Indeed, during the past few months, police departments across the nation have been pushing back. The NYPD recently ended a practice of posting notices about the results of disciplinary hearings. In Los Angeles and Philadelphia, intense police opposition helped kill accountability efforts to inform the public about officer misconduct and discipline.
“So we can operate with impunity, but if we have this barbecue, we can get to know each other,” Ms. Bandele says. “No. We need accountability, there has to be justice for the cases that people are still seeking justice for, and until we see really bold moves toward that, the movement continues. We’re going to just have to keep pushing.”
And the current efforts to improve relations ignore the fundamental problem, she says. It’s the nature of policing itself, the targeted, proactive policing that has been disportionately focused on black and Latino neighborhoods – in other words, the key part of Bratton’s legacy.
For his many supporters, Bratton’s policing techniques will long be hailed for their overwhelming success in reducing crime.
In 1990, when Mr. Bratton first came to New York City from Boston to run the city’s transit police – which was then a separate division from the NYPD – murders in the nation’s largest city had reached an all-time high with 2,262 homicides. Crime was high in cities across the country.
Bratton brought a relatively simple set of ideas. Drawing from creative techniques from those he hired and criminal justice thinkers he paid attention to, he pioneered Compstat, which mapped criminal activity and allowed police to target high-crime neighborhoods. He had his police officers issue hundreds of summonses for penny-ante quality-of-life crimes, such as drinking in public or hustling motorists for tips with a squeegee and a pail of dirty water.
Most significantly, perhaps, Bratton helped develop the proactive technique of stop-and-frisk, a constitutionally permitted technique in which officers’ “reasonable suspicion” of impending criminal behavior allowed them to pat a person down.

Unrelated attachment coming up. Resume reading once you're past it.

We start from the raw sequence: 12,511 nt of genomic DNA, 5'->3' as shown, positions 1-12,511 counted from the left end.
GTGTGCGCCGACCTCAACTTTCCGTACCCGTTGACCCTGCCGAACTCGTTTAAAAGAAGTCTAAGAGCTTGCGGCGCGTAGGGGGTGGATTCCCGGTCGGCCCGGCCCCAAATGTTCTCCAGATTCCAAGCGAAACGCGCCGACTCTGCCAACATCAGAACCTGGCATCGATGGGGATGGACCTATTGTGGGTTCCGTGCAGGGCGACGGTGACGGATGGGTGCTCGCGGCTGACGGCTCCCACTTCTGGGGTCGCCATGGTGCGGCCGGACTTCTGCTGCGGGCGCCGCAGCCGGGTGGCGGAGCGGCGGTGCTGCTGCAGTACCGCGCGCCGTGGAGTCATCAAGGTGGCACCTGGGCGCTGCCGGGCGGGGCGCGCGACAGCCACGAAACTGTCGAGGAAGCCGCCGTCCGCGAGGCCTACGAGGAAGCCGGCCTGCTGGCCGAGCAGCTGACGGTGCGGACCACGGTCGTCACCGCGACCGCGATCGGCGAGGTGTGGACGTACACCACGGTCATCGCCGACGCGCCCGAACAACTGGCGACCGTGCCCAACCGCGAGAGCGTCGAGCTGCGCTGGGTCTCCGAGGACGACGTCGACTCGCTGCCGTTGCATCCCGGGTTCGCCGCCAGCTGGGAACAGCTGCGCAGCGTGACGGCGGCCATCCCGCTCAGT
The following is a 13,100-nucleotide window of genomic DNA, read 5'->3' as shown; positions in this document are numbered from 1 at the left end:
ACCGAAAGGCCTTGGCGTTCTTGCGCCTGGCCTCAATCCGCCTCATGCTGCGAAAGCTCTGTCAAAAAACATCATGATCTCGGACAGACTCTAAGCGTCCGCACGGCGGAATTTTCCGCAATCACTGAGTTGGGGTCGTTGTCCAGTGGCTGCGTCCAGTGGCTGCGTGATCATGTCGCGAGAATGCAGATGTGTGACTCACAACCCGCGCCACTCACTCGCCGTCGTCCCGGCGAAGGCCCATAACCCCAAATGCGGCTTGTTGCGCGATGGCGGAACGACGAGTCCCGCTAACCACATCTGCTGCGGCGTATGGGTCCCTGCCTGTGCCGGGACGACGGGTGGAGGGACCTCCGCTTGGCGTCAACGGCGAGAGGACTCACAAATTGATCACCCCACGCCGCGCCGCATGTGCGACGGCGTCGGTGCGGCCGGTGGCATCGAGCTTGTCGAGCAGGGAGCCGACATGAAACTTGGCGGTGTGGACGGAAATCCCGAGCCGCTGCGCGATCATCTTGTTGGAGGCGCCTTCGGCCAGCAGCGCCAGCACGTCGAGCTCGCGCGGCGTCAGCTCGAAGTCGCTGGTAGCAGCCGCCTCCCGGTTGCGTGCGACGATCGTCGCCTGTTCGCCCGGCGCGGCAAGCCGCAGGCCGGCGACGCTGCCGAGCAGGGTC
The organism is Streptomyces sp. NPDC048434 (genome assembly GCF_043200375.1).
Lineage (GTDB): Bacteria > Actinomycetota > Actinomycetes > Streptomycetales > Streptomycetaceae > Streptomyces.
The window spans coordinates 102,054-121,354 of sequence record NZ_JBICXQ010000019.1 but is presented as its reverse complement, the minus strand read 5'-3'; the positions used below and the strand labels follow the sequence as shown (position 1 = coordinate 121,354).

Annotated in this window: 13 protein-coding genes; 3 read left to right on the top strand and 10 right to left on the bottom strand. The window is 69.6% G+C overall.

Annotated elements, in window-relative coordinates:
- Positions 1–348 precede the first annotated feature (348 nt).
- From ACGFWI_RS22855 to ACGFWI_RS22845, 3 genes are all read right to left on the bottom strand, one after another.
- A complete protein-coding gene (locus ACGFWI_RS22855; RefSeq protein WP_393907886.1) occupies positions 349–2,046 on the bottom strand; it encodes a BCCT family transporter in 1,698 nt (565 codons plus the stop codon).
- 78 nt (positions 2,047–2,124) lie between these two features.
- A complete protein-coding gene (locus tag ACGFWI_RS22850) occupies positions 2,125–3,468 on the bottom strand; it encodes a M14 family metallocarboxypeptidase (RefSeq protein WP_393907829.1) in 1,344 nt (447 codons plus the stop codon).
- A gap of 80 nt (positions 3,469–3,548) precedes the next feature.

These techniques were a revelation, and when Bratton became commissioner of the NYPD the first time around in 1994, crime in New York began its dramatic, if not epic, decline. Although scholars disagree on the complex web of causes that led to similar drops in crime around the country and even around the globe, the drop in New York’s crime rate was breathtaking.
“I’ve had three good years here, crime went down every year,” Bratton said last week in a local radio interview, about his second stint as commissioner. “Crime has gone down every year as the chief of police everywhere I’ve been. I have never had a year where crime has not gone down. So, if there’s a legacy in Boston, Los Angeles, New York, it’s that I think I’m pretty good at what I do.”
By 2015, New York was the safest it had ever been in its long and infamous history. And the first quarter of 2016 saw the fewest murders and shootings – ever.
“The really big important picture is that Americans now expect their police departments to produce public safety, to prevent violence, to prevent crime,” says David Kennedy, director of the National Network for Safe Communities at John Jay College of Criminal Justice in New York. “That is routine, it’s expected, and police departments now are routinely held accountable for that, as they should be.”
“And 25 years ago, that wasn't true,” Professor Kennedy continues. “And more than anyone else in that entire span of decades, nobody is more responsible for that change than Bill Bratton.”
Chorus of dissent
But that is not the entire picture. As the NYPD ramped up the volume and intensity of its revolutionary policing tactics in the years following Bratton’s departure, a growing chorus of mostly minority voices – those most affected by “broken windows” techniques – began to complain about how they would be stopped constantly as they took the subway to school, sometimes a couple times a week, and seemingly for no reason.
More than that, many were being killed in what should have been nonencounters with the police. These included a 29-year-old security guard, Anthony Baez, who was playing football on the street with his brothers when an errant throw struck a police car. There was an encounter and altercation, and Mr. Baez died after an officer locked him in a chokehold. The officer was acquitted of criminal charges, but served over six years in prison for violating Baez’s rights.